Tags >> research
Sep 23
2009

Ploughshares

Posted by Bruce Robinson in war , research , politics , peace , nonprofit orgs , news , international , Ideas , history , government , events , activism

Bruce Robinson

Armed conflict throughout the world has been declining over the past decade, according to the Canadian research group, Project Ploughshares.

Many of the current wars still underway around the globe get little, if any, coverage in America’s mainstream media. And that may actually be a good thing, as Project Ploughshares Executive Director John Seibert explains.

The most recent report on global wars shows none continuing anywhere in the western hemisphere, but there’s a less obvious downside to what at first blush looks like good news.

The research of Project Ploughshares forms the basis of the recent documentary film, Soldiers of Peace  which will be shown Sunday afternoon at the Glaser Center in Santa Rosa as part of a local observation of the International Day of Peace . Click on nthe icon below to see a graph of the number of armed conflicts tallied by Project Ploughshares each year over the past decade.

You can also read the Project Ploughshares annual report here, and watch the trailer for Soldiers of Peace here:

[video:http://www.youtube.com/watch?v=FCPyyFeawe0 300x300]

Sep 03
2009

Laguna Foundation's New Home

Posted by Bruce Robinson in youth , West County , students , Sebastopol , research , recreation , open space , nonprofit orgs , history , farms , families , events , environment , education , conservation , community , children , birds , animals , agriculture

Bruce Robinson

The Laguna de Santa Rosa Foundation has a new home—one that’s almost 150 years old.

Ken Churchill, who oversaw the restoration project, says they had to adhere to historical accuracy for the exterior, but inside was a different story.

 

This portrait of the aged farmhouse at the historic  Stone Farm overlooking Occidental Road is by Calistoga painter Jocelyn Audette. The original now hangs inside the building itself.

The North Bay Report previously covered the early stages of the restoration of the civil war-era farmhouse as the project was getting started, back on August 9, 2007.

 

Since the Laguna Foundation was established, back in the early 1990s, Executive Director David Bannister says they have worked with considerable success to elevate public awareness of Sonoma County’s central ecological resource.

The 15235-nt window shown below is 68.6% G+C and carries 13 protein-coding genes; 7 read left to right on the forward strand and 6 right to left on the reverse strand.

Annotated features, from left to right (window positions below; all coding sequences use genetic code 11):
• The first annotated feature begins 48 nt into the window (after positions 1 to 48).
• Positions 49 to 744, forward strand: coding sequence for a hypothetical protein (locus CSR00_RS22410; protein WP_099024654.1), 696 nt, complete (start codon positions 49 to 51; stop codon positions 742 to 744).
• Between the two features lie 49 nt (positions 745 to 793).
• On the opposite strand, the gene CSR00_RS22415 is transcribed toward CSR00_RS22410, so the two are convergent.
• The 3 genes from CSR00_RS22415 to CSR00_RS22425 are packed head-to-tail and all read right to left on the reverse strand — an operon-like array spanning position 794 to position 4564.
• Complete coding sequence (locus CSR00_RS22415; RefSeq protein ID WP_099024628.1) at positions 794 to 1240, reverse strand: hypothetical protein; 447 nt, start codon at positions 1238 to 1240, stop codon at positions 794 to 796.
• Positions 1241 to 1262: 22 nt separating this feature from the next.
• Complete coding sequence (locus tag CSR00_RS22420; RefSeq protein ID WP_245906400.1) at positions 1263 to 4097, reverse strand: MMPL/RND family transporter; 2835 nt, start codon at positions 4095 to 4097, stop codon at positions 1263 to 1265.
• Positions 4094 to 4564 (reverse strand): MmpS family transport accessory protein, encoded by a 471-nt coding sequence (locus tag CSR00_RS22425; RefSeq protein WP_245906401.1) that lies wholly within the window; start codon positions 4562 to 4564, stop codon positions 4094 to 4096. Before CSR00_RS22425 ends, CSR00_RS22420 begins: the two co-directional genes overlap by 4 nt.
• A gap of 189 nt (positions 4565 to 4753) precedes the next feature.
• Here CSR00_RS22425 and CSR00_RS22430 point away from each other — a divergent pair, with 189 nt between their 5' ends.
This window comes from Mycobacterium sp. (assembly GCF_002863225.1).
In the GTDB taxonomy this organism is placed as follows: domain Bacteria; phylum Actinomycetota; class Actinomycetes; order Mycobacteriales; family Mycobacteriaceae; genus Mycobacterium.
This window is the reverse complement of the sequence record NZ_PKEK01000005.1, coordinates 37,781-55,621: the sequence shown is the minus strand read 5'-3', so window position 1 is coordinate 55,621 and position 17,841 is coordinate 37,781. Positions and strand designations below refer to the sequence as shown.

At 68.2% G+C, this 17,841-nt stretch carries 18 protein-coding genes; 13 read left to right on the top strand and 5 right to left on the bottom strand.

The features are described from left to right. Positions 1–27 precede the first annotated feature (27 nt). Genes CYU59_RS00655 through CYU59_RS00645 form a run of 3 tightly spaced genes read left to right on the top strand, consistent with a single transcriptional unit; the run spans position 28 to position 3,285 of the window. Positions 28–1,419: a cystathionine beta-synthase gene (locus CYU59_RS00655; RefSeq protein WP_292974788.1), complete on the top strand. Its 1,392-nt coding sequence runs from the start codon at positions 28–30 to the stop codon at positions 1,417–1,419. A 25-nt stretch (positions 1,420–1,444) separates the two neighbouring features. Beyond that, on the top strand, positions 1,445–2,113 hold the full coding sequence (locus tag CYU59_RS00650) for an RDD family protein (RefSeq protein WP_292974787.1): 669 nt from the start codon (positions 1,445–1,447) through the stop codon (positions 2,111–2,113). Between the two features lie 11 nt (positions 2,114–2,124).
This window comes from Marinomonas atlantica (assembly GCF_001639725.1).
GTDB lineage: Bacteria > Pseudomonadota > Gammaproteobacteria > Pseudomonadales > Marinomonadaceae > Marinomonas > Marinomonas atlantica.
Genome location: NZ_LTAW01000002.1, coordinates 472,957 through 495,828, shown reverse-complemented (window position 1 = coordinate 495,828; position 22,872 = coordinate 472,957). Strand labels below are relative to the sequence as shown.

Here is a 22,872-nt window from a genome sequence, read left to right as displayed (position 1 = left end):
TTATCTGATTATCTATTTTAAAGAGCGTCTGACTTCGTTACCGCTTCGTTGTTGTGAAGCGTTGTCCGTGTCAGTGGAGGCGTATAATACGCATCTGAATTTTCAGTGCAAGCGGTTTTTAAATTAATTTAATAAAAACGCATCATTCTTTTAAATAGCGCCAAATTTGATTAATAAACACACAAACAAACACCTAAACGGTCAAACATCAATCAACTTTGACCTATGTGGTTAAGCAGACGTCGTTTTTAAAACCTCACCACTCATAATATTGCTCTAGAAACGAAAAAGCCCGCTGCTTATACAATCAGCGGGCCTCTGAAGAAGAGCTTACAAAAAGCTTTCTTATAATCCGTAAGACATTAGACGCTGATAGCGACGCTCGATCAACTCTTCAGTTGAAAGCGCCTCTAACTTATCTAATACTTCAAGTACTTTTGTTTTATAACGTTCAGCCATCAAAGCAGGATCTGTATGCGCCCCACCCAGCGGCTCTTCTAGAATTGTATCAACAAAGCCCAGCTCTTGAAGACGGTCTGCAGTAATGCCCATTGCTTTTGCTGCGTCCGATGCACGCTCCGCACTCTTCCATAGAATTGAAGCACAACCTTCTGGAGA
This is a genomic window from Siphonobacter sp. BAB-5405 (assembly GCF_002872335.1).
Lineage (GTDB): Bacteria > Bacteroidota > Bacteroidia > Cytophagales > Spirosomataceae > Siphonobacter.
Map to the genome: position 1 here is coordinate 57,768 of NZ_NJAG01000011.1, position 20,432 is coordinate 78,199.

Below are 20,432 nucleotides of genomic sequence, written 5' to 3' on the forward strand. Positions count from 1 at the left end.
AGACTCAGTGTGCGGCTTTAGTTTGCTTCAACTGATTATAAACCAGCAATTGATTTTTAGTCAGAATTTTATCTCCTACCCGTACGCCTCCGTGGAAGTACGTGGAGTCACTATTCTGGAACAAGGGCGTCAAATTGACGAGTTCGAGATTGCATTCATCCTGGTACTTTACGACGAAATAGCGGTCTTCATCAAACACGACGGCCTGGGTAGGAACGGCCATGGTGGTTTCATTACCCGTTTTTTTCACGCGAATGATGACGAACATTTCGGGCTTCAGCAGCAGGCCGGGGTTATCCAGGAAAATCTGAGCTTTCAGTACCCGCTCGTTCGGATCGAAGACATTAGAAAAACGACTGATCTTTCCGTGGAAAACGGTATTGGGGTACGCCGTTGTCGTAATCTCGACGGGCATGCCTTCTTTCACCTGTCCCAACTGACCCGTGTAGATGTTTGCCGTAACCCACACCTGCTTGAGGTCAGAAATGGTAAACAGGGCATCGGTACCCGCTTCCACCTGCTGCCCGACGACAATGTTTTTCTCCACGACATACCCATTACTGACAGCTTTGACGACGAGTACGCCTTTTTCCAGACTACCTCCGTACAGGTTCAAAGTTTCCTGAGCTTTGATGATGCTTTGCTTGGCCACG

Below is a map of the full watershed that drains into the Laguna de Santa Rosa, outlined in orange. The Laguna itself flows into the Russian River at the upper left of this map, near Forestville.

 



Aug 19
2009

Swine Flu 2009

Posted by Bruce Robinson in youth , teens , students , Sonoma County , seniors , research , news , medicine , healthcare , Health , families , children

Bruce Robinson

Local health officials are bracing for an unusually intense flu season, with  the yearly “seasonal” flu compounded by the so-called swine flu, which is already present in the regional population.

 

This illustration shows the various symptoms associated with the swine flu or H1N1 200 virus. Dr. Mark Netherda, Sonoma County’s Deputy Public Health Officer, outlines the straightforward steps that anyone can take to minimize their exposure to it.

Is it a good idea to wear a surgical mask when out in public? Only if you’re already sick.

So why is this being called the swine flu? Dr. Netherda explains its based in the molecular history of the virus (shown at left), and has almost nothing to do with pigs.

 

 

More extensive information about the swine flu nationwide is available from the Centers for Disease Control, which maintains an online map showing the incidence of the disease on a state-by-state basis.

And, on a less serious note...

 

Aug 16
2009

Invasive Snails

Posted by Bruce Robinson in wildlife , water , Science , research , ocean , Marin , food , fish , environment , coast , California , animals

Bruce Robinson

A complex interaction between native crabs and oysters and invasive Atlantic snails (seen at left)  is playing out beneath the waters of Tomales Bay.

 Dr. David Kimbro has studied the predatory effects of invasive Atlantic snails on native Olympia oysters in Tomales Bay. He explains how they arrived there more than a century ago.

 

 

There also native Pacific snails in Tomales Bay, but unlike their invasive (or as scientists say "introduced") Atlantic cousins (right), the local snails have learned how to safely coexist with the snail-eating red rock crabs (below). UC Davis biologist Ted Grosholtz explains.

 

The smaller, green European crab, another introduced species in Tomales Bay, can handle the less salty water in the shallow portions of the bay, but because they will eat a wider variety of foods, these crabs have not developed the same skills for preying on snails that the red rock crabs display.

 

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